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Janice Telfer

Associate Professor

Research areas include all of the cells of the blood descend from the progeny of hematopoietic stem cells resident in the bone marrow. Hematopoietic stem cells are very long-lived: they survive and divide for the life of the organism. Their daughter cells go through a period of development in which they become more and more specialized, turning on and off the expression of specific genes, until they are fully differentiated. The subversion of this process of normal development often results in cancer or myelodysplasia. My laboratory is interested in how the regulation of gene expression by the RUNX family of transcription factors influences the development and cancerous transformation of cells of the immune system. Using retroviral transduction and membrane soluble protein delivery, we have shown that normal Runx transcription factors repress the expression of the transcription factor Myc, one of the most potent oncogenes known.

We are also interested in the characterization of an ancient and conserved SRCR family of immune receptors known as WC1 in cattle, present in multiple copies in the genomes of organisms ranging from sea urchins, chickens, duck-billed platypus, cattle to humans. WC1 acts as a co-activator and determiner of the response of gamma delta T cells to bacterial pathogens such as Leptospira and Anaplasma, which infect both animals and humans. Activation of gamma delta T cells is important to the design of vaccines and to cancer therapy, since they act much earlier in immune response and can catch pathogens and cancer cells that evade the antibody producing B cells and conventional alpha beta T cells.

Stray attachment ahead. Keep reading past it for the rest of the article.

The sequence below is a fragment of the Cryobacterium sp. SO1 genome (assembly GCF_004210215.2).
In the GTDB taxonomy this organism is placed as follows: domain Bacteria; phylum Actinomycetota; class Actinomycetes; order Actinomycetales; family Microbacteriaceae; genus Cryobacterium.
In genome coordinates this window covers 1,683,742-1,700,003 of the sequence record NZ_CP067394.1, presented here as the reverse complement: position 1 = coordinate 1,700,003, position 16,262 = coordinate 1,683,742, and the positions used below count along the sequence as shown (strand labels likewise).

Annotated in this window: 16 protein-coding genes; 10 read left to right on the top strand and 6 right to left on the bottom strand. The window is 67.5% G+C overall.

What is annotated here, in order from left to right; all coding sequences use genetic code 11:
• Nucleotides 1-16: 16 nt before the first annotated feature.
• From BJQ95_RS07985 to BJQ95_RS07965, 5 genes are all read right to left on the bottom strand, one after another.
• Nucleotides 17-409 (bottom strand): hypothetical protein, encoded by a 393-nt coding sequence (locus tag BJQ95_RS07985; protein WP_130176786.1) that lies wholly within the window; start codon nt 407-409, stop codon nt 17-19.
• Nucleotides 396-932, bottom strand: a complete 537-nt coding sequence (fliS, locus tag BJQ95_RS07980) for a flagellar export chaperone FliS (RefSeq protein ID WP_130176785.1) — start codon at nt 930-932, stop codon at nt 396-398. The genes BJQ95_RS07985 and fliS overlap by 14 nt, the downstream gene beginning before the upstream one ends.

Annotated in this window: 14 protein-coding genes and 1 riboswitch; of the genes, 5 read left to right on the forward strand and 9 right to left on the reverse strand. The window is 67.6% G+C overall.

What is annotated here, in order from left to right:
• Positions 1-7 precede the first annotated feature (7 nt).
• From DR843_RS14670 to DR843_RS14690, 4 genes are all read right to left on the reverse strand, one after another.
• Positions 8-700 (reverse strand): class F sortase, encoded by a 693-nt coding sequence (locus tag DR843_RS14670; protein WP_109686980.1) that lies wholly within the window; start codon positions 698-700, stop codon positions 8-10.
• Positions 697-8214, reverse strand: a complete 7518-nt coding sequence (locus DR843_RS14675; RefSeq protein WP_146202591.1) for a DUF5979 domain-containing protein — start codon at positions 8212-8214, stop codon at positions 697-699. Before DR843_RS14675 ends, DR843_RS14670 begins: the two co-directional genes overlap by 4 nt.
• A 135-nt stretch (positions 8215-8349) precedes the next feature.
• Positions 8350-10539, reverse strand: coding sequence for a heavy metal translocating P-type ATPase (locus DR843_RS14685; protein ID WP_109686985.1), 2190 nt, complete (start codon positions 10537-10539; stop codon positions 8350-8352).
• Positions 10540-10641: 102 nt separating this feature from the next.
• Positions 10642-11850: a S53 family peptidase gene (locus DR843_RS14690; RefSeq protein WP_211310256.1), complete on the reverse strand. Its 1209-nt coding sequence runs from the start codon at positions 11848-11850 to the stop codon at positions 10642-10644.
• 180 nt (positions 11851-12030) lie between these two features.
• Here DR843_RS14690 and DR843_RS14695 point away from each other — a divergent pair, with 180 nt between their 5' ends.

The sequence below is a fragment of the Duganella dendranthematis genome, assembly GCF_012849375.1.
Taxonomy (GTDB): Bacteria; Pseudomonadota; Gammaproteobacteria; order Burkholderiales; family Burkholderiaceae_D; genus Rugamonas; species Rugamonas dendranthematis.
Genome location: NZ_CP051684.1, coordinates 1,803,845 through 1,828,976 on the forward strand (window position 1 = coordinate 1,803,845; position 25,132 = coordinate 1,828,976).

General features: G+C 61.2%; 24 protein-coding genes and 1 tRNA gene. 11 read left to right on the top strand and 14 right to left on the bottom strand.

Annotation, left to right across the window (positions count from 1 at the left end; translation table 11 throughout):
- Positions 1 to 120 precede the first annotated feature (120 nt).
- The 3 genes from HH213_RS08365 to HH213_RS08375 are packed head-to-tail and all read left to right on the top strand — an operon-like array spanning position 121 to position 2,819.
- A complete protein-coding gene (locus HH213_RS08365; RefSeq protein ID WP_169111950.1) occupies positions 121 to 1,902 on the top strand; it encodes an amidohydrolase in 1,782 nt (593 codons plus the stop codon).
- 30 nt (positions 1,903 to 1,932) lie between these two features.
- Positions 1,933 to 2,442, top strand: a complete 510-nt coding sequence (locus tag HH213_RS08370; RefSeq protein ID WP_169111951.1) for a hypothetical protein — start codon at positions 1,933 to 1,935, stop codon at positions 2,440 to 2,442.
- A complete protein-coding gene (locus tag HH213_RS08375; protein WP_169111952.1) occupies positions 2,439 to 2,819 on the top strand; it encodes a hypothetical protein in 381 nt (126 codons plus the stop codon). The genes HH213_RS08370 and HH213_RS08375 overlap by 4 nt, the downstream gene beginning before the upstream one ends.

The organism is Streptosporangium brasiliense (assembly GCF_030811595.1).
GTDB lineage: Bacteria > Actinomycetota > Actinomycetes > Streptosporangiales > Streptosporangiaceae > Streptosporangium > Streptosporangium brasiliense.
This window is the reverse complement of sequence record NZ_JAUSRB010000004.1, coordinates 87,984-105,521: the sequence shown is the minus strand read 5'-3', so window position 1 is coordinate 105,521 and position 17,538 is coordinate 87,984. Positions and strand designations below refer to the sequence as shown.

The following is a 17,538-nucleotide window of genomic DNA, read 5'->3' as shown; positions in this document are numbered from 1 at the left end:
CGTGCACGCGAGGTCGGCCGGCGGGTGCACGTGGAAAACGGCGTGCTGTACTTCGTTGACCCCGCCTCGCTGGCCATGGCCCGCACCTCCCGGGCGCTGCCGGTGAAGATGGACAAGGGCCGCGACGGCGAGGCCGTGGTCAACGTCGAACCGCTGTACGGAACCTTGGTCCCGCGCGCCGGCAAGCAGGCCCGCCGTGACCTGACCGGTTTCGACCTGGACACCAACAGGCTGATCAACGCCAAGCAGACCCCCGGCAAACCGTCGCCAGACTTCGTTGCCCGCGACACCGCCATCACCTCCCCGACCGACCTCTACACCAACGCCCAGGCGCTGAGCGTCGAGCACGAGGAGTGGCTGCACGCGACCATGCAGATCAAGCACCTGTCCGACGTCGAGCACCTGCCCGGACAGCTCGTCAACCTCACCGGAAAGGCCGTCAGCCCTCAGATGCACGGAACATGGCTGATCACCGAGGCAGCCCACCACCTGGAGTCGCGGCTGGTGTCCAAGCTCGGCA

Current Research
We are examining how Runx transcription factors regulate gene targets by modifying packaging of DNA so that it is more or less accessible to being transcribed, using lentiviral transduction and protein delivery though the membrane. We are also characterizing WC1 binding specificity for pathogens, such as Leptospira and Mycobacterium tuberculosis and Mycobacterium bovis, the causative agents of tuberculosis, and working to define WC1’s bacterial ligands. It is estimated that Leptospira infects 7-10 million people per year; Mycobacterium spp. Infects one-third of the world’s population. Identification of bacteria-derived molecules that stimulate a memory gamma delta T cell response will be of potentionally large impact towards the design of better vaccines against these zoonotic pathogens.

Learn more at www.vasci.umass.edu/research-faculty/janice-c-telfer

Academic Background

  • PhD Harvard University, 1995
  • Postdoctoral Training: California Institute of Technology
Hsu H, Chen C, Nenninger A, Holz L, Baldwin CL and Telfer JC. WC1 is a hybrid gammadelta TCR coreceptor and Pattern Recognition Receptor for pathogenic bacteria. Journal of Immunology, under secondary review.
Jacobs PT, Cao L, Samon JB, Kane CA, Hedblom EE, Bowcock A and Telfer JC 2013. Runx1 directly regulates human and murine c-Myc expression in a C-terminally dependent manner. PLoS One, Jul 18;8(7):e69083.
Wang F, Herzig CTA, Chen C, Hsu H, Baldwin CL, Telfer JC. 2011. Scavenger receptor WC1 contributes to the gamma delta T cell response to Leptospira. Molecular immunology. 48(6-7):801-9.
Tezgel ÖA, Telfer JC, Tew GN. 2011. De novo designed protein transduction domain mimics from simple synthetic polymers. Biomacromolecules. 12(8):3078-83.
Herzig CTA, Waters RW, Baldwin CL, Telfer JC. 2010. Evolution of the CD163 family and its relationship to the bovine gamma delta T cell co-receptor WC1. BMC Evolutionary biology. 10:181.
 
Contact Info

Department of Veterinary and Animal Sciences
427D Integrated Science Building
661 North Pleasant Street
Amherst, MA 01003

413-545-5564
telfer@vasci.umass.edu

www.vasci.umass.edu/research-faculty/janice-c-telfer